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Court dismisses BONU application

Nurses commemorating their International Day PIC: MORERI SEJAKGOMO
Gaborone High Court has dismissed the Botswana Nurses Union’s (BONU) application on grounds that the matter was not urgent after they took the State and the Director of Health Services to court demanding health and safety compliance.

The union wanted the State to be liable for, amongst others things, provision of protective gear for its members amidst the coronavirus (COVID-19) pandemic.

The union that brought the application on urgency after a declared lockdown by President Mokgweetsi Masisi, was seeking, amongst others, that the matter be treated urgently and the State be interdicted in allowing health workers to diagnose and treat COVID-19 patients without proper gear and without being isolated from their families.

However, the Court dismissed the application saying the matter was not urgent and that most of the remedies that the union sought were superficial.

Passing judgement, Justice Dr Godfrey Radijeng, said the applicants failed to show any breach or failure by the State to perform a statutory duty, therefore it was impossible to grant any orders or prohibitory interdict.

He explained that he was satisfied that the State had set out the prevailing circumstances of interpretation of their undertaking as anchored on the interim guidance of the World Health Organisation (WHO) issued on April 9, 2020.

“The WHO guidelines that the State relies on have not been sufficiently gainsaid by the union. I take the view that the grant of an order for prohibitory interdict would only premise unending litigation and not bring finality to the issues between the parties,” he said.

Radijeng said he was persuaded by the facts established that interpretation of the State’s undertaking was reasonably and prudently acknowledged in the global pandemic and followed the WHO guidelines.

On the provision of education and counselling for COVID-19 health workers, the judge pointed out that the union did not provide instances for education and counselling by its members, but had merely stated that counselling was continuous on demand.  “The state has outlined the pre-deployment and continuing education and counselling provided. This has not been gainsaid except to place the government to full proof.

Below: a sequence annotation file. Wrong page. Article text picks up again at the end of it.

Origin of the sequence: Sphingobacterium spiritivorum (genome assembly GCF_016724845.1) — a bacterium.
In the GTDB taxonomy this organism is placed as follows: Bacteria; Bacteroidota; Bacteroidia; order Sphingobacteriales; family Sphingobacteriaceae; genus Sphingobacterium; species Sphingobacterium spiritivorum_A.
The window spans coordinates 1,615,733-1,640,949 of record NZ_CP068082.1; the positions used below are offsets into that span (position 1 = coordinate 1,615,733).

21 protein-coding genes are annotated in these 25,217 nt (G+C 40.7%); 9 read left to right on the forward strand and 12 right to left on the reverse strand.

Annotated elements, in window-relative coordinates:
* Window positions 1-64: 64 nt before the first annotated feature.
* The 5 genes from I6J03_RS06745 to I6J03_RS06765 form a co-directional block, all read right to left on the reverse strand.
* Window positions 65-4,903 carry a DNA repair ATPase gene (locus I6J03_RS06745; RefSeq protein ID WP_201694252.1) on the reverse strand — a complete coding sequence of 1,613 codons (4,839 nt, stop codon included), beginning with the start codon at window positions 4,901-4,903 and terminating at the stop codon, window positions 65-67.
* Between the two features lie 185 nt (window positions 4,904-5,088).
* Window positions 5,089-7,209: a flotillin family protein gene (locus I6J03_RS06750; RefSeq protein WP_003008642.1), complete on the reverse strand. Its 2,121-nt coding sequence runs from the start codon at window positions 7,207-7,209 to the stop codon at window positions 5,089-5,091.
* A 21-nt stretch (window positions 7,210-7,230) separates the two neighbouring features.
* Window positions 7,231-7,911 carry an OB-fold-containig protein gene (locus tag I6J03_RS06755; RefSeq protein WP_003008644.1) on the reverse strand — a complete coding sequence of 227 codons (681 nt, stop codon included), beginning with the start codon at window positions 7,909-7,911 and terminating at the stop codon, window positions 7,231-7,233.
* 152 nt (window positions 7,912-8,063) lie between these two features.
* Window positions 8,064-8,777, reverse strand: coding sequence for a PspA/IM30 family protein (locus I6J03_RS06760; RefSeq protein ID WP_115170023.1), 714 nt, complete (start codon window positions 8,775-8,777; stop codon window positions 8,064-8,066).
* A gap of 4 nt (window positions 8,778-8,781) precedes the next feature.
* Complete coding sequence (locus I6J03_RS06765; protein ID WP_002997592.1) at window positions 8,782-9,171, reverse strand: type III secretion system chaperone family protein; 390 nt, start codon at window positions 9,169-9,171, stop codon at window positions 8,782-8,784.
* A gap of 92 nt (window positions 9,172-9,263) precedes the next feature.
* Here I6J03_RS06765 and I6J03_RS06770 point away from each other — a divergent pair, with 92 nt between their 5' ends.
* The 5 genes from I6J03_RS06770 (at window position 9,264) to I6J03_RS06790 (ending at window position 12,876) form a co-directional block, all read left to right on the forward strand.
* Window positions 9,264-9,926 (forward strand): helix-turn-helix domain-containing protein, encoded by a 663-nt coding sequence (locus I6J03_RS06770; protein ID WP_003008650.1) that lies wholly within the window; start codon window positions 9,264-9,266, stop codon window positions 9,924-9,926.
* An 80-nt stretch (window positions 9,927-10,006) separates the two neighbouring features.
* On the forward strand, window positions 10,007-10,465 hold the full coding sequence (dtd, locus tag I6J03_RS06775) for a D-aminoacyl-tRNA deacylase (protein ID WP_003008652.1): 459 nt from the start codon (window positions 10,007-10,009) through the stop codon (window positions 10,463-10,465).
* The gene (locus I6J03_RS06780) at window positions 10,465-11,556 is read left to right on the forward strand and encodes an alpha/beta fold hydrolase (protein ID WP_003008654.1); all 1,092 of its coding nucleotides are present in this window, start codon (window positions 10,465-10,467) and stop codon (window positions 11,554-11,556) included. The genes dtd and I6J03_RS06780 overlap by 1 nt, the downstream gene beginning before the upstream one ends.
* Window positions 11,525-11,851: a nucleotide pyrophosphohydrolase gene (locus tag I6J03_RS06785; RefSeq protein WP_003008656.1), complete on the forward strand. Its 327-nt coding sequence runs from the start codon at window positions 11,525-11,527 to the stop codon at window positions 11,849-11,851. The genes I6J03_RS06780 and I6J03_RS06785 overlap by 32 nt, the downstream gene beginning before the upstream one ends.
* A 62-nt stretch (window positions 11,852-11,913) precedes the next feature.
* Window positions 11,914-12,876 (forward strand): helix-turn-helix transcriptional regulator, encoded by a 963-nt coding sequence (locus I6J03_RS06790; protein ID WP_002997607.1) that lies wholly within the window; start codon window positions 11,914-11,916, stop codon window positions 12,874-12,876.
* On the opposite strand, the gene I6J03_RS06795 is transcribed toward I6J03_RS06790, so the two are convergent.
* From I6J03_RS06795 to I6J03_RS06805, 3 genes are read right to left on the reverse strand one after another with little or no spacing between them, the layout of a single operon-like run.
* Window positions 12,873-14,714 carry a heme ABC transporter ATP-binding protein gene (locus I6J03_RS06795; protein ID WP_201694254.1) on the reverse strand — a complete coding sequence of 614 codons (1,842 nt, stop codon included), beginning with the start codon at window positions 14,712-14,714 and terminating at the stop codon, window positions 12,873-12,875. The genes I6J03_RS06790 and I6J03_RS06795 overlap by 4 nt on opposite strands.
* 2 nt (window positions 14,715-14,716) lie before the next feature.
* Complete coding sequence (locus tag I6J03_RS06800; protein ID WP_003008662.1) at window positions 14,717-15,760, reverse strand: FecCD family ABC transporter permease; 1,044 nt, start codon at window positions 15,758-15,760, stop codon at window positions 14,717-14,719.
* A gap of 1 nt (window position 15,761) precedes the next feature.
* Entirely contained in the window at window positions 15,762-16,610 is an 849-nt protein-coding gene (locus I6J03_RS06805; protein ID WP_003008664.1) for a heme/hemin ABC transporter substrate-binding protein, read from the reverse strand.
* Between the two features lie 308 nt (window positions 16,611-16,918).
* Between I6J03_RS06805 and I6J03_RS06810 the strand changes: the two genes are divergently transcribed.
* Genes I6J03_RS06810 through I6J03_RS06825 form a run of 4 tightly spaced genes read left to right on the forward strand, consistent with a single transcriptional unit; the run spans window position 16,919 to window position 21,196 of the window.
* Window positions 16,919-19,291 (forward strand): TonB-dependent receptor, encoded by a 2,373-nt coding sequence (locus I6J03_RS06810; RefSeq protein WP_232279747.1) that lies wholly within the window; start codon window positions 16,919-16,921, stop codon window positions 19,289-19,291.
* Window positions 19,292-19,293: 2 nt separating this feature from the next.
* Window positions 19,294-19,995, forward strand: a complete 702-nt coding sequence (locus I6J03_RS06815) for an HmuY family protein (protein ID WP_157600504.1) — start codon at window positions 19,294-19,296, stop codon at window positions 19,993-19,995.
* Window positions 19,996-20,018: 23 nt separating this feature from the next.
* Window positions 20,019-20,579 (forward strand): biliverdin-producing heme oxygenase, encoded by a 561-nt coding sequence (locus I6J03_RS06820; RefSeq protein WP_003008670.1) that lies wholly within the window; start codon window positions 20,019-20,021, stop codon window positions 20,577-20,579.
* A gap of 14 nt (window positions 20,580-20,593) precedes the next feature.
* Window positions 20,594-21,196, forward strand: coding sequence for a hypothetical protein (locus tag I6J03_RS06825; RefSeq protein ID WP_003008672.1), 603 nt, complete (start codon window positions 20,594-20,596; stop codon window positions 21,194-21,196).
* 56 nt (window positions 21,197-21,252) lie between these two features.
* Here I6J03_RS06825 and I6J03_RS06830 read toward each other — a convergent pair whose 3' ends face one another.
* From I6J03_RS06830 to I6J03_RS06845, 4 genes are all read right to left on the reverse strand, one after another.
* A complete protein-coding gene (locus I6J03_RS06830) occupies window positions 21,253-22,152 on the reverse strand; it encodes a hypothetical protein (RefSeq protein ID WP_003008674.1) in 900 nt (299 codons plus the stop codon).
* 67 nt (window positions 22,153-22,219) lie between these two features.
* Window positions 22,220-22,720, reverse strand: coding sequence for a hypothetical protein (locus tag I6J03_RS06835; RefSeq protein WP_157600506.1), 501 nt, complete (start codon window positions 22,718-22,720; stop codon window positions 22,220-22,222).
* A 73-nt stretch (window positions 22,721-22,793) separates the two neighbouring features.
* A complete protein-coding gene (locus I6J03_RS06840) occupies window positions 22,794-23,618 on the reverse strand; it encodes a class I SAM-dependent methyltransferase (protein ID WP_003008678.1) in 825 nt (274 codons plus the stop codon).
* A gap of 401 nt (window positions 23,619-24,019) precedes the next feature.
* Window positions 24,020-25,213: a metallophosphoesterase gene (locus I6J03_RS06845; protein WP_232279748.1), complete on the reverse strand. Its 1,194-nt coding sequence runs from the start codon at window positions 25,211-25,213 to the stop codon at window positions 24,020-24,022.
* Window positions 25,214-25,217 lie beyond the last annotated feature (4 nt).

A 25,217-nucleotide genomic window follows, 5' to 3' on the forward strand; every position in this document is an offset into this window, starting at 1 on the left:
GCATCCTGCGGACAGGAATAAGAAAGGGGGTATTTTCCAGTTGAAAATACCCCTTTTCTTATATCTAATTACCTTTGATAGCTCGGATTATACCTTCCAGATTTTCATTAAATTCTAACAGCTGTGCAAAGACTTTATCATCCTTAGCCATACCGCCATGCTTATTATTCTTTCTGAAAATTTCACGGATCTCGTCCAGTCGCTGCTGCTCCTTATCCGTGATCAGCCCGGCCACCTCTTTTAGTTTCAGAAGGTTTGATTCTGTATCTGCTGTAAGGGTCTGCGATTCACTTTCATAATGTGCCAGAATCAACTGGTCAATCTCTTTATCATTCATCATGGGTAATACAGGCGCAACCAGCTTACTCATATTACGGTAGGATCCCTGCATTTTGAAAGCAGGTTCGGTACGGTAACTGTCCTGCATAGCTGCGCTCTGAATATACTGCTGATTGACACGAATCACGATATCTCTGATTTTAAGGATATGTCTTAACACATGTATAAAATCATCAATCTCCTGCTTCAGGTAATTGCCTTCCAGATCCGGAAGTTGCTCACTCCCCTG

They have in riposte submitted and correctly so that the onus of proof to sustain the prayers sought lies with the

union not the state,” he said.

At the backdrop of the matter was that the union moved an urgent application before court during the 28-day lockdown seeking among others that an order for mandamus be issued compelling the government to provide the union’s members with safe working conditions to ensure safety of the workers.

The union also sought an interdict against the state as an alternative provided what they sought was not met and they also wanted the matter be treated urgently. The union in its founding affidavit deposed by the secretary general, Lebogang Phillip had indicated that the union and state had a meeting on March 26, 2020 to deal with among others, issues that of health and safety of its members in the fight against COVID-19.

The union contended by way of a letter dated March 31, 2020, acknowledged and issued their undertaking to take all measures necessary and in line with the WHO guidelines to ensure the health and safety of the union’s members in the workplace.

However, the union said they were forced to seek the court’s intervention as the state either failed to perform in some areas of the undertaking while in some areas the government partly and or insufficiently performed.

The union averred that its members are in the frontline of screening persons entering the country at all points of entry and borders, administering tests to persons suspected to be carriers of the coronavirus and assist in tracing, testing and monitoring of all persons suspected to have COVID-19 and are placed in isolation with persons confirmed to be positive of the virus.

They also noted that its members are the most exposed and vulnerable members in the community and therefore the application sought to foster a protective and safe environment.

The state opposed the application on further grounds that the applicant had not made out a case for granting of an interdict and that the relief of mandamus was legally incompetent.




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